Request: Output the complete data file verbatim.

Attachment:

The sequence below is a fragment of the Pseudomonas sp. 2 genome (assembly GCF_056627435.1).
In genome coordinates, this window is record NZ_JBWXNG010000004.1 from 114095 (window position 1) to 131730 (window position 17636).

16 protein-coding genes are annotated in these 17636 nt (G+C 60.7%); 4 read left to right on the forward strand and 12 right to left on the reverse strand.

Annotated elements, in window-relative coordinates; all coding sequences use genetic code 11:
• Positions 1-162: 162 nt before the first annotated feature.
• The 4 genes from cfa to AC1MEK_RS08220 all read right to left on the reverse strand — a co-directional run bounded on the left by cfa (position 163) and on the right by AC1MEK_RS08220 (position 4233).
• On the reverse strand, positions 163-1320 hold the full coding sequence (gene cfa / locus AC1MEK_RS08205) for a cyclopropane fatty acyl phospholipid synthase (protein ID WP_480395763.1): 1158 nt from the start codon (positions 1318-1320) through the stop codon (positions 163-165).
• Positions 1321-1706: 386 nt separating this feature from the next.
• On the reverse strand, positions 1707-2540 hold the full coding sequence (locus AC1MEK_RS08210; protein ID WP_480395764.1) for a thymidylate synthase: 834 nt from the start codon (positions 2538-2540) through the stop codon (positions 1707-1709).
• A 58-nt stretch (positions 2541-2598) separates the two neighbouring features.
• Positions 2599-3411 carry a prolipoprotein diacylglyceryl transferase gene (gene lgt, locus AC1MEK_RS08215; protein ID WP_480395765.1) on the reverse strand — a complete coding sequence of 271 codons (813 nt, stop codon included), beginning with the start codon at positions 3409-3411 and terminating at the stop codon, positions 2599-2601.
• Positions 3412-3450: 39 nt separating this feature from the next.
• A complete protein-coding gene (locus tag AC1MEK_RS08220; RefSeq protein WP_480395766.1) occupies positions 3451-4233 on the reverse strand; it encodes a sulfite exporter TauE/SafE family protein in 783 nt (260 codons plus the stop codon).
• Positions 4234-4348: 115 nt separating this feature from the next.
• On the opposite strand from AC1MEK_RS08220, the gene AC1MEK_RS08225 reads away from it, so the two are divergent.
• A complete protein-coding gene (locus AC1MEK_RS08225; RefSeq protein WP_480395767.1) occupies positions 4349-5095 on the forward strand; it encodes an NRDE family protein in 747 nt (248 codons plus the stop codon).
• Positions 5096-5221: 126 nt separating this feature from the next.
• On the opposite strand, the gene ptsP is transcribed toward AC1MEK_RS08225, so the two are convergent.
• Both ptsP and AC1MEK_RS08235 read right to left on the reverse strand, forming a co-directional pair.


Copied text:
The sequence below is a fragment of the Pseudomonas sp. 2 genome (assembly GCF_056627435.1).
In genome coordinates, this window is record NZ_JBWXNG010000004.1 from 114095 (window position 1) to 131730 (window position 17636).

16 protein-coding genes are annotated in these 17636 nt (G+C 60.7%); 4 read left to right on the forward strand and 12 right to left on the reverse strand.

Annotated elements, in window-relative coordinates; all coding sequences use genetic code 11:
• Positions 1-162: 162 nt before the first annotated feature.
• The 4 genes from cfa to AC1MEK_RS08220 all read right to left on the reverse strand — a co-directional run bounded on the left by cfa (position 163) and on the right by AC1MEK_RS08220 (position 4233).
• On the reverse strand, positions 163-1320 hold the full coding sequence (gene cfa / locus AC1MEK_RS08205) for a cyclopropane fatty acyl phospholipid synthase (protein ID WP_480395763.1): 1158 nt from the start codon (positions 1318-1320) through the stop codon (positions 163-165).
• Positions 1321-1706: 386 nt separating this feature from the next.
• On the reverse strand, positions 1707-2540 hold the full coding sequence (locus AC1MEK_RS08210; protein ID WP_480395764.1) for a thymidylate synthase: 834 nt from the start codon (positions 2538-2540) through the stop codon (positions 1707-1709).
• A 58-nt stretch (positions 2541-2598) separates the two neighbouring features.
• Positions 2599-3411 carry a prolipoprotein diacylglyceryl transferase gene (gene lgt, locus AC1MEK_RS08215; protein ID WP_480395765.1) on the reverse strand — a complete coding sequence of 271 codons (813 nt, stop codon included), beginning with the start codon at positions 3409-3411 and terminating at the stop codon, positions 2599-2601.
• Positions 3412-3450: 39 nt separating this feature from the next.
• A complete protein-coding gene (locus tag AC1MEK_RS08220; RefSeq protein WP_480395766.1) occupies positions 3451-4233 on the reverse strand; it encodes a sulfite exporter TauE/SafE family protein in 783 nt (260 codons plus the stop codon).
• Positions 4234-4348: 115 nt separating this feature from the next.
• On the opposite strand from AC1MEK_RS08220, the gene AC1MEK_RS08225 reads away from it, so the two are divergent.
• A complete protein-coding gene (locus AC1MEK_RS08225; RefSeq protein WP_480395767.1) occupies positions 4349-5095 on the forward strand; it encodes an NRDE family protein in 747 nt (248 codons plus the stop codon).
• Positions 5096-5221: 126 nt separating this feature from the next.
• On the opposite strand, the gene ptsP is transcribed toward AC1MEK_RS08225, so the two are convergent.
• Both ptsP and AC1MEK_RS08235 read right to left on the reverse strand, forming a co-directional pair.